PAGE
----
Picasso 1932: Love, Fame, Tragedy – Tate Modern, London, until 9th September 2018

Of all the exhibitions I was lucky enough to view over the Summer this wonderful Picasso show was truly the most brilliant. His work in the early 1930s is sculptural yet elegant, light of composition and tender in colour. Picasso’s deep devotion to Marie Therese Walter is a huge part of the exhibition but the show indicates that the modelling she carried out was more utilitarian many of us first thought. I started to feel that Picasso used Walter as a perfect model for a busy period rather than her being the worshipped beauty so often presumed. It was a far more pragmatic a relationship than I realised. After the retrospective at the Galerie Georges Petit in June 1932 it is interesting to see how few paintings were completed in utter devotion to his muse. Indeed the ‘Nude Woman in a Red Armchair’ was rushed and not of typical quality. However, no question, Walter’s power over the artist is clear when we see paintings such as ‘Le Rêve’ or the early March pictures including ‘Girl before a Mirror’.

I was naive in presuming it would be an easy show to view: full of sumptuous pictures with little angst and little art historical heft. I was wrong. The show is a success as it indicates the real suspense and the real genius in Picasso putting together a body of superlative work for his first retrospective. One slight negative was that it proved a little too quiet about Picasso’s sculpture; with only one room that I can recall really focusing on that Boisgeloup period. Sculpture was so vital to Picasso’s 1930s painting as it slowly fades from the flatness of analytical Cubism becoming more voluminous and sculptured. The large, bulbous heads are a reaction to Cubism as their solidity contrasts so heavily with the flat, compositional, Cubism of his youth.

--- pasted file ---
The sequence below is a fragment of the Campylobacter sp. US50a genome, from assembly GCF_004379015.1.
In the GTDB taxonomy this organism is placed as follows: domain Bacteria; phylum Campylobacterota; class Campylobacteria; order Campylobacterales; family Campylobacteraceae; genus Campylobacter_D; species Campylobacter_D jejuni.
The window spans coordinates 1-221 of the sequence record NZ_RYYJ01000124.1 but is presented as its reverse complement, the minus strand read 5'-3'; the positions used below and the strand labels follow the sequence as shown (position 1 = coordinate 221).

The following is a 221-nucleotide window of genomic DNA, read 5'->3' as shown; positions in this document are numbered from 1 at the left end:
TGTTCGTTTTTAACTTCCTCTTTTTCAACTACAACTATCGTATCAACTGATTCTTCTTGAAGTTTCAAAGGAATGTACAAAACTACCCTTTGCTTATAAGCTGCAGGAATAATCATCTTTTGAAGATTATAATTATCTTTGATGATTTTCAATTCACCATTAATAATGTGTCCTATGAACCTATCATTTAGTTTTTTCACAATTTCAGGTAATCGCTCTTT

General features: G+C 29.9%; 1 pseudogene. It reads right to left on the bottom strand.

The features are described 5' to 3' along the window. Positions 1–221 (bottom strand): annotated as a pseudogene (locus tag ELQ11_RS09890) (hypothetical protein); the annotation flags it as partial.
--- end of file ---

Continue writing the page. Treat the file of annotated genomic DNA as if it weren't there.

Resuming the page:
Nothing compares, in my view, to seeing perhaps four or five of the most important paintings by Picasso in one exhibition. I thoroughly enjoyed this show and cannot recommend it enough to those yet to see it. Many congratulations to the brilliant Achim Borchardt-Hume and Nancy Ireson for putting it together and avoiding the pitfalls of most blockbusters by keeping it both focused and fascinating.

 

© 2018 Estate of Pablo Picasso